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Tami Knight's top five (or so ...) favourite climbing books

Monday, 9 July 2018

Ski Tracks by Tami Knight. Featured in Waymaking

We've undertaken the mammoth task of compiling a list of the world's top 100 favourite climbing books of all time. Our MD, Jon, has been canvassing the opinions of mountaineering greats – from Doug Scott to Voytek Kurtyka – twitter followers and fellow publishers (though some of them nominated their own titles so we're not sure whether to count those).

When we asked author and artist Tami Knight what her top five favourite were, she just couldn't narrow it down. What do you think of her list? Want to put your two pence in? Feel free to email us at info@v-publishing.co.uk with your top five.

1. Everyone in my generation (fifty-five year olds and over :-D) read Heinrich Harrer's The White Spider. But the caveat I'd put on this is that you must read it before the age of twenty-one or it won’t achieve its sick hold on that little part of your brain that says ‘QUIT EVERYTHING AND GO CLIMBING’. Truth told I haven't cracked The White Spider in over thirty-five years and so am not sure if it's worn well with time. And this; I know my brain didn’t work with any rationale when I was young and reckless but WTF was Harrer thinking when he joined Hitler’s mob of Hugo Boss clad thugs and psychopaths? Sheesh now that’s freakin’ stupid. 

2. Ernest Shackleton, South. Even if this is technically a book about sailing adventures gone apocalyptically wrong, no book humbles a climber more than Sir Ernest's does. I mean, okay, you KNOW they survived (only to have a couple of them die in WW1) (I had two grand-uncles die because they were gassed in the trenches of that horrid war so reading about those men dying was personal), but nobody did survival like the men of the Endurance. The sickening voyage of the James Caird is still – and I believe will never be equalled –  the greatest adventure of open water navigation.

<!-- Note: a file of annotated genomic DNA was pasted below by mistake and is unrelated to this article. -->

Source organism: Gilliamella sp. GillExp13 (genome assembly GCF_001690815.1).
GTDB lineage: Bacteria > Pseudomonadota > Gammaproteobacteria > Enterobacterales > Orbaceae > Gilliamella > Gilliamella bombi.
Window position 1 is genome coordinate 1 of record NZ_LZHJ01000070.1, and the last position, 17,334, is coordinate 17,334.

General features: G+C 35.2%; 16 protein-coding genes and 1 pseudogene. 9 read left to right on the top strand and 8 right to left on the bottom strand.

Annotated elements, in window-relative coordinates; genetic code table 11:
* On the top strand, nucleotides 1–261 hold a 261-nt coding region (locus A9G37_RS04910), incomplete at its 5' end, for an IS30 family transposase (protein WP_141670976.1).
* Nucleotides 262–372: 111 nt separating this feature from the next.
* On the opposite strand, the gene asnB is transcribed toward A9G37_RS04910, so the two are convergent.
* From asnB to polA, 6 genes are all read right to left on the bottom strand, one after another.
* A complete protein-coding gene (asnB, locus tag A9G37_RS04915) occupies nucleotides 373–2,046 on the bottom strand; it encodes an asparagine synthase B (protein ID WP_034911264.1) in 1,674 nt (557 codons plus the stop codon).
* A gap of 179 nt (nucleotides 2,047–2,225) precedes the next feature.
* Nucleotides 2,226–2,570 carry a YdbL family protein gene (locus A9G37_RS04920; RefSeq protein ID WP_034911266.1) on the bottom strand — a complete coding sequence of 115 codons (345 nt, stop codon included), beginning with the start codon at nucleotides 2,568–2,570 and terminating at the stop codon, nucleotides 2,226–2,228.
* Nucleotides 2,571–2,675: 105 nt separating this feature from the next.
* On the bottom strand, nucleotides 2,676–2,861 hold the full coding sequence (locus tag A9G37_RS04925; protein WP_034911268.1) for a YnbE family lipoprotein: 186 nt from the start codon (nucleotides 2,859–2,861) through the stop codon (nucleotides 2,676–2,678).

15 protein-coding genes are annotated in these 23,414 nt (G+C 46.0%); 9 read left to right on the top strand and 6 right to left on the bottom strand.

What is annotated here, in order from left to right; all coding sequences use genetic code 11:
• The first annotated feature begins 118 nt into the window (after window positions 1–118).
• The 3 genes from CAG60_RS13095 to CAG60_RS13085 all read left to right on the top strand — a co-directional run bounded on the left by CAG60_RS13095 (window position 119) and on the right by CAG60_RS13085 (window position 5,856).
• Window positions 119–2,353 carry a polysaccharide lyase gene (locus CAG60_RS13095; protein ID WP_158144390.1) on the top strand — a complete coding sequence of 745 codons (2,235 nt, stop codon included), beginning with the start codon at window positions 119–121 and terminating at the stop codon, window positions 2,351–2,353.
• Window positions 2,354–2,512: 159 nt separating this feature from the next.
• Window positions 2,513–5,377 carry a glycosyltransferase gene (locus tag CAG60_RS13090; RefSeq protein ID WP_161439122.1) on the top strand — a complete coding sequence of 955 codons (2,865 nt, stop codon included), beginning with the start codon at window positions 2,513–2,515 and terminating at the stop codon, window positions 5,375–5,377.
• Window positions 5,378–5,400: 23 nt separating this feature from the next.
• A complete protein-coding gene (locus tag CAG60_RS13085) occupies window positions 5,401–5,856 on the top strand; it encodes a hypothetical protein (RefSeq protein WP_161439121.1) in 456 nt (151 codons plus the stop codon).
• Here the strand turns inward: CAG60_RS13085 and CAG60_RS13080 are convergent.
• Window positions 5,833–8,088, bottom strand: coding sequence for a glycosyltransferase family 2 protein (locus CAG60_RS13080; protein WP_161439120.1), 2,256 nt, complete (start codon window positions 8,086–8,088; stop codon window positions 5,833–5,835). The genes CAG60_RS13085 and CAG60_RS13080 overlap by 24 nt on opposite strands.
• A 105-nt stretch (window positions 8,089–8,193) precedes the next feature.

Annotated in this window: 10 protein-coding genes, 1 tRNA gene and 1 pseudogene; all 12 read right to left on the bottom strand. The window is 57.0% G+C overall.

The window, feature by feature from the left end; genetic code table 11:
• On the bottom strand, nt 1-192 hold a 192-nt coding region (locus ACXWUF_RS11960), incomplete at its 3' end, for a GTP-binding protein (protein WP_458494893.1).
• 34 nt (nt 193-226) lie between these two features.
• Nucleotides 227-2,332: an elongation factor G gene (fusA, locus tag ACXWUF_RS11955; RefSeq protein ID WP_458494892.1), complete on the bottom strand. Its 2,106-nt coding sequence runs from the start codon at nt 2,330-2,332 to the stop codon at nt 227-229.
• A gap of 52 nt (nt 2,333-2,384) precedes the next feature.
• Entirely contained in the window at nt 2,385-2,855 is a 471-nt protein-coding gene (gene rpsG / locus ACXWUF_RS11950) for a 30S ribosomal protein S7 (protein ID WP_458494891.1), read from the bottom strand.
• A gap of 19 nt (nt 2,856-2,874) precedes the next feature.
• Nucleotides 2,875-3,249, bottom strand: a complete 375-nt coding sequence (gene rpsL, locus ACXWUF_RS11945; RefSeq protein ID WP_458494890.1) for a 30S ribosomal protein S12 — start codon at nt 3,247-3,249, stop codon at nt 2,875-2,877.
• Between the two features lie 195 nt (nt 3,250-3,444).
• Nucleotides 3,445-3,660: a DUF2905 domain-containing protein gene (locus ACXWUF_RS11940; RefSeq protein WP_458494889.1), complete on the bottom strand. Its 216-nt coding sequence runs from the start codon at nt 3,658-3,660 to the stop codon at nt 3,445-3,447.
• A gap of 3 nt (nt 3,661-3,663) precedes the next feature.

Although, with that said, a read through of Wade Davis' Wayfinders, in which one of the stories is about the Polynesian Wayfinders, the navigators who helped populate all of the habitable islands of the South Pacific – there is genetic evidence to show they and their chickens made it to South America. The Wayfinders, who were at times women, had astonishing abilities to understand the ocean waters including, Davis says, how waves reflected from an unseen island lap on the sides of their waʻa kaulua – their double hulled ocean going canoes. And there's also the Vikings and the shit they got up to in the North Atlantic in their snekkja,skeid and drekar. And the original inhabitants of North America from Asia who were also master boat builders and who sailed all the way to frikkin' Tierra del Fuego. 

We are not worthy. 

Those books, Shackleton's being the most representative for climbers – prove it.